CISA has issued a Binding Operational Directive (BOD) to reduce the risk posed by unpatched or actively exploited vulnerabilities.
The threat of unpatched vulnerabilities is one of the pressing security issues for organizations worldwide. Despite necessary cybersecurity initiatives, threat actors continue to exploit unpatched flaws to penetrate critical systems. The Cybersecurity and Infrastructure Security Agency (CISA) recently issued a Binding Operational Directive (BOD) to reduce the risk of actively exploited vulnerabilities. The new Directive, which applies to all software and hardware found on federal information systems, requires federal civilian agencies to remediate such vulnerabilities within specific timeframes.
BIG step forward today in protecting Federal Civilian Networks–Binding Operational Directive (BOD) 22-01 establishes timeframes for mitigation of known exploited vulnerabilities and requires improvements in vulnerability management programs: https://t.co/JrB6BQLCNe pic.twitter.com/KXA9ZnMRuN— Jen Easterly (@CISAJen) November 3, 2021
Thousands of Unpatched Flaws
CISA found that malicious actors often look for known unpatched vulnerabilities and exploit them within a short time. From 2015-2018, the number of new flaws surged from 6,487 to 17,305, and 9,883 of these were rated “high” and “critical.” According to CISA, over 18,000 vulnerabilities were identified in 2020. Both public and private sector organizations find it difficult to remediate the growing security flaws.
“This Directive addresses this challenge by driving mitigations of those vulnerabilities that are being actively exploited to compromise federal agencies and American businesses, building upon existing methods widely used to prioritize vulnerabilities by many organizations today,” CISA said.
Order to Agencies
CISA has released a list of exploited vulnerabilities that expose government network systems to security risks. It has also ordered agencies to remediate them in the stipulated timelines.
- Within 60 days of issuance, agencies shall review and update agency internal vulnerability management procedures by this Directive. If requested by CISA, agencies will provide a copy of these policies and procedures.
- Establish a process for ongoing remediation of vulnerabilities that CISA identifies, through inclusion in the CISA-managed catalog of known exploited vulnerabilities, as carrying significant risk to the federal enterprise within a timeframe set by CISA pursuant to this directive.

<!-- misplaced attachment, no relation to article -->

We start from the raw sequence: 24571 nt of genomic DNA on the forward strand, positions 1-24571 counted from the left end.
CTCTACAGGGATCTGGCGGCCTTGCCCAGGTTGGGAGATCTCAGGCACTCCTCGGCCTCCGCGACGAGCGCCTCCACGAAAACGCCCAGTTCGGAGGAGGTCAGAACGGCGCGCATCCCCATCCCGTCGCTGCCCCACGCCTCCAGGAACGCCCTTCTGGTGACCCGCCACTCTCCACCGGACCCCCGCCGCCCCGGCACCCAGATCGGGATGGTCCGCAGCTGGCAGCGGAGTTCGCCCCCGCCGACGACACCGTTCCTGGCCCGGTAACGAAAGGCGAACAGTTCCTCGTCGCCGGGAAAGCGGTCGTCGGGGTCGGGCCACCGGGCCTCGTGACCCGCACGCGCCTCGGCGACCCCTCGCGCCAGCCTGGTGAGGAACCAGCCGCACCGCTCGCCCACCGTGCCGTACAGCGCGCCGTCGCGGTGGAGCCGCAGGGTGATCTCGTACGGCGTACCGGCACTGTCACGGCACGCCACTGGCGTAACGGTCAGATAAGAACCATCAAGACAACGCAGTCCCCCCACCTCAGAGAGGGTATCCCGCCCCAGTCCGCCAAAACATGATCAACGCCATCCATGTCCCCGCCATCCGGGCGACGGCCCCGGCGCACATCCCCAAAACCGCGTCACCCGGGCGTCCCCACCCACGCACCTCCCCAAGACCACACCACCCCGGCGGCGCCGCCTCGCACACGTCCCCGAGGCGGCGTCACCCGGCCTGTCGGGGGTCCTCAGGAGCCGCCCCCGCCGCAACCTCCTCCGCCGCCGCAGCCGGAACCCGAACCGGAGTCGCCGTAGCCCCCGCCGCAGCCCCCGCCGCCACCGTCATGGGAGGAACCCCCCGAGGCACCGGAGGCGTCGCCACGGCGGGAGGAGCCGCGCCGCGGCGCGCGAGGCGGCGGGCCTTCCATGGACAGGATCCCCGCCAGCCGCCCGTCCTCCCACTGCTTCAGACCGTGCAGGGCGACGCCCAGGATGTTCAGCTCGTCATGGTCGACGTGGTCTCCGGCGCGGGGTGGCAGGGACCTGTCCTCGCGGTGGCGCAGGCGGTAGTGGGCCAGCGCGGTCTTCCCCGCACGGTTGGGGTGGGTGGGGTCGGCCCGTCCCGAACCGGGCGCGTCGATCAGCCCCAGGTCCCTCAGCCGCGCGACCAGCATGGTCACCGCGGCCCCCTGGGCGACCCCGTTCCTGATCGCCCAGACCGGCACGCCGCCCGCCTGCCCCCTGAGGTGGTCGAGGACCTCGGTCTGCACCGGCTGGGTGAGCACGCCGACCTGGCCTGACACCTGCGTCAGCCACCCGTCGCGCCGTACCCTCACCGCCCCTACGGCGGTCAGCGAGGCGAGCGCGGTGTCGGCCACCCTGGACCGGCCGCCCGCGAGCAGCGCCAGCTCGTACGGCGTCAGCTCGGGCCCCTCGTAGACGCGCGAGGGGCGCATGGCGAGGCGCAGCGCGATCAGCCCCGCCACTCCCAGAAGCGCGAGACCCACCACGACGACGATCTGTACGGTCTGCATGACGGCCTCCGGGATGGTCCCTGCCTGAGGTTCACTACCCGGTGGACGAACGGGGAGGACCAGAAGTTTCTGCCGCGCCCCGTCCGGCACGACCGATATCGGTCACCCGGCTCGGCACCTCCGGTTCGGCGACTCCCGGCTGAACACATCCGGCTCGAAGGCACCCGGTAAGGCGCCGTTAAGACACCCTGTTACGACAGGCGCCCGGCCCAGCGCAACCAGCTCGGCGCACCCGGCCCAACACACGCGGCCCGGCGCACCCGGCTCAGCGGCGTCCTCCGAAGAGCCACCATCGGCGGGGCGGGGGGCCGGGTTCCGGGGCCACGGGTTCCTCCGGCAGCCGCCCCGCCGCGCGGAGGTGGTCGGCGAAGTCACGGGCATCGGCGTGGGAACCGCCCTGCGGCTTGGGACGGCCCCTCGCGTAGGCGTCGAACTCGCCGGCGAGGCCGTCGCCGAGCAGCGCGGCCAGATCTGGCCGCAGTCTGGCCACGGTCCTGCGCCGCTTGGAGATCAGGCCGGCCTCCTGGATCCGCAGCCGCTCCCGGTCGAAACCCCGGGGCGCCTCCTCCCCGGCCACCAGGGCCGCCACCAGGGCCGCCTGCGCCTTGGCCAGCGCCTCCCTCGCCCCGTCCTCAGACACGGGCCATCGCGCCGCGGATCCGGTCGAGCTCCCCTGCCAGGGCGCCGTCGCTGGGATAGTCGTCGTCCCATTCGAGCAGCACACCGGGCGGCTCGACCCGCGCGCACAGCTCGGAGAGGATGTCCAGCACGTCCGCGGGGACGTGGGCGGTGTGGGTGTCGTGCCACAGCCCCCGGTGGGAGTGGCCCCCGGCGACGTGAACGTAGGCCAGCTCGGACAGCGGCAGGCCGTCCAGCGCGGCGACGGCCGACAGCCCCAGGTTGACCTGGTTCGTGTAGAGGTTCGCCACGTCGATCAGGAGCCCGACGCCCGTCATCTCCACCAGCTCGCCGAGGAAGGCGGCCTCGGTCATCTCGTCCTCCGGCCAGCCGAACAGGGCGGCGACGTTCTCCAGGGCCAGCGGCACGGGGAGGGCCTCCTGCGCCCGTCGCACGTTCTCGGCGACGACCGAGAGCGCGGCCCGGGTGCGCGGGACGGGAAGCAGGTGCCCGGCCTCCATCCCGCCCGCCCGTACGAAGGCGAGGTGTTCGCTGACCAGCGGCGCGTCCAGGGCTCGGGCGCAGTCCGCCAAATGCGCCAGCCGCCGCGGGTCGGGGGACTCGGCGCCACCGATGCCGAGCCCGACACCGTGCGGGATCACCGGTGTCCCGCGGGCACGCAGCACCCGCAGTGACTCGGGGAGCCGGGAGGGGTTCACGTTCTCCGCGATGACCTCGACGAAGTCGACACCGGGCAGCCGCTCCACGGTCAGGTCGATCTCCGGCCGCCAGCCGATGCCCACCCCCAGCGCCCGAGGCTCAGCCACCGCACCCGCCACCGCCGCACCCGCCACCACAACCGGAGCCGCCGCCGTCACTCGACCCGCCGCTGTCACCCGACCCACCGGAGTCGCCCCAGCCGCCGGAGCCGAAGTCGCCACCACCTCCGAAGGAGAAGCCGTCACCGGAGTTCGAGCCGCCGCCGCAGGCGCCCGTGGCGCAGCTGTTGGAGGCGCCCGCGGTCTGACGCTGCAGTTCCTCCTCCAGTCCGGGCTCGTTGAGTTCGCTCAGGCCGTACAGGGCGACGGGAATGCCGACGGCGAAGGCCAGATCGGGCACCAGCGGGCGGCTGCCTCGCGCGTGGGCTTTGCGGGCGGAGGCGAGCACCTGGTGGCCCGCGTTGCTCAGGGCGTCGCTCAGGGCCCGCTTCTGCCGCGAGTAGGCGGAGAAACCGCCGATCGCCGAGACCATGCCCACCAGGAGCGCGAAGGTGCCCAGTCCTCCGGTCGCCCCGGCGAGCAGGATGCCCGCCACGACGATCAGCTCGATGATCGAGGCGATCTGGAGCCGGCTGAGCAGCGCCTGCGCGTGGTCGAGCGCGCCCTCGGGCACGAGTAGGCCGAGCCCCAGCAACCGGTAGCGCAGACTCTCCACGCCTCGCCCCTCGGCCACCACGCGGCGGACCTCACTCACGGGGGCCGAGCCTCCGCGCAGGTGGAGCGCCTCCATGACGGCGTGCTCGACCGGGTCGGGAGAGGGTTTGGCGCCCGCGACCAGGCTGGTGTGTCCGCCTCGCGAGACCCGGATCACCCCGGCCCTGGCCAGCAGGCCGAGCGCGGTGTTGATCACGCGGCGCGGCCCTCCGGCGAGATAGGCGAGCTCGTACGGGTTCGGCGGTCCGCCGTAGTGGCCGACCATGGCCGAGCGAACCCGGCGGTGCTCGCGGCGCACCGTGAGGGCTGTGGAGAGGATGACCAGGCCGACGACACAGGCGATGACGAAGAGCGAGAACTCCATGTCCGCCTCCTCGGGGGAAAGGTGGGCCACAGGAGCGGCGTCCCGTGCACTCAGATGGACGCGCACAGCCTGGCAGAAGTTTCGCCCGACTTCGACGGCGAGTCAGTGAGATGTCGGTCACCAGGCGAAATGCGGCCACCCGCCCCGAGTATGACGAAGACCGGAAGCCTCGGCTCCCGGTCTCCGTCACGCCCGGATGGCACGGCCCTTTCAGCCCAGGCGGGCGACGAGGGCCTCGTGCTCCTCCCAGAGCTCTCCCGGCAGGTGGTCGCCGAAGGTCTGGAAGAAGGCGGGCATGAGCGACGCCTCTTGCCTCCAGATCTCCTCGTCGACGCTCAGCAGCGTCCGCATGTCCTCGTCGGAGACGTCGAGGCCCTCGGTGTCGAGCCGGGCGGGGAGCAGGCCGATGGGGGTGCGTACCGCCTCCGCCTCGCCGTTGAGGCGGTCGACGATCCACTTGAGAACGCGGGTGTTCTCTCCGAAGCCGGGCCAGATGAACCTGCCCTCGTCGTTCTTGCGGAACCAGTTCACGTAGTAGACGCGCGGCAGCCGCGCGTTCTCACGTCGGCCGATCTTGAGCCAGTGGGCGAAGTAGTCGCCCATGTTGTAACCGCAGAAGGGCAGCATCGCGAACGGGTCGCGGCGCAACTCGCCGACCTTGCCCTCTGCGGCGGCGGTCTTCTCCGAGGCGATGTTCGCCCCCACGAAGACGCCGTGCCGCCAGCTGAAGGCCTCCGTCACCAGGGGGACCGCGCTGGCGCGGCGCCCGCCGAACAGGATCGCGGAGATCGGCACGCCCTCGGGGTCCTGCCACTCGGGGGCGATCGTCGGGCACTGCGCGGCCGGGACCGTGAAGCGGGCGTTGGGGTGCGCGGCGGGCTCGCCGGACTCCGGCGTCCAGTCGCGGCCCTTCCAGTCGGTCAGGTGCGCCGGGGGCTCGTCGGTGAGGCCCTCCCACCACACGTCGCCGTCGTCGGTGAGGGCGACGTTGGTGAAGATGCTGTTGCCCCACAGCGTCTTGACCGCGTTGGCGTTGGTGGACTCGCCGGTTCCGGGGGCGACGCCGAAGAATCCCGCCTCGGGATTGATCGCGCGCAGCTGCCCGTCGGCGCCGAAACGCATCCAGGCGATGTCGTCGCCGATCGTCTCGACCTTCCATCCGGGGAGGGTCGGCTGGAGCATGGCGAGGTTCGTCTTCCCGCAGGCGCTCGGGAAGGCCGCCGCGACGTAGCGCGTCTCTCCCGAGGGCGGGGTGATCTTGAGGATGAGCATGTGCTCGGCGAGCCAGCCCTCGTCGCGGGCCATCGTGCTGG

- Remediate each vulnerability according to the timelines set forth in the CISA-managed vulnerability catalog. The catalog will list exploited vulnerabilities that carry significant risk to the federal enterprise with the requirement to remediate within six months for vulnerabilities with a Common Vulnerabilities and Exposures (CVE) ID assigned before 2021 and within two weeks for all other vulnerabilities.
- Report on the status of vulnerabilities listed in the repository. In line with requirements for the Continuous Diagnostics and Mitigation (CDM) Federal Dashboard deployment and OMB annual FISMA memorandum requirements, agencies are expected to automate data exchange and report their respective Directive implementation status through the CDM Federal Dashboard.
“Every day, our adversaries are using known vulnerabilities to target federal agencies. As the operational lead for federal cybersecurity, we use our directive authority to drive cybersecurity efforts toward mitigation of those specific vulnerabilities that we know to be actively used by malicious cyber actors. The Directive lays out clear requirements for federal civilian agencies to take immediate action to improve their vulnerability management practices and dramatically reduce their exposure to cyberattacks. While this Directive applies to federal civilian agencies, we know that organizations across the country, including critical infrastructure entities, are targeted using these same vulnerabilities. It is therefore critical that every organization adopt this Directive and prioritize mitigation of vulnerabilities listed in CISA’s public catalog,” said CISA Director Jen Easterly.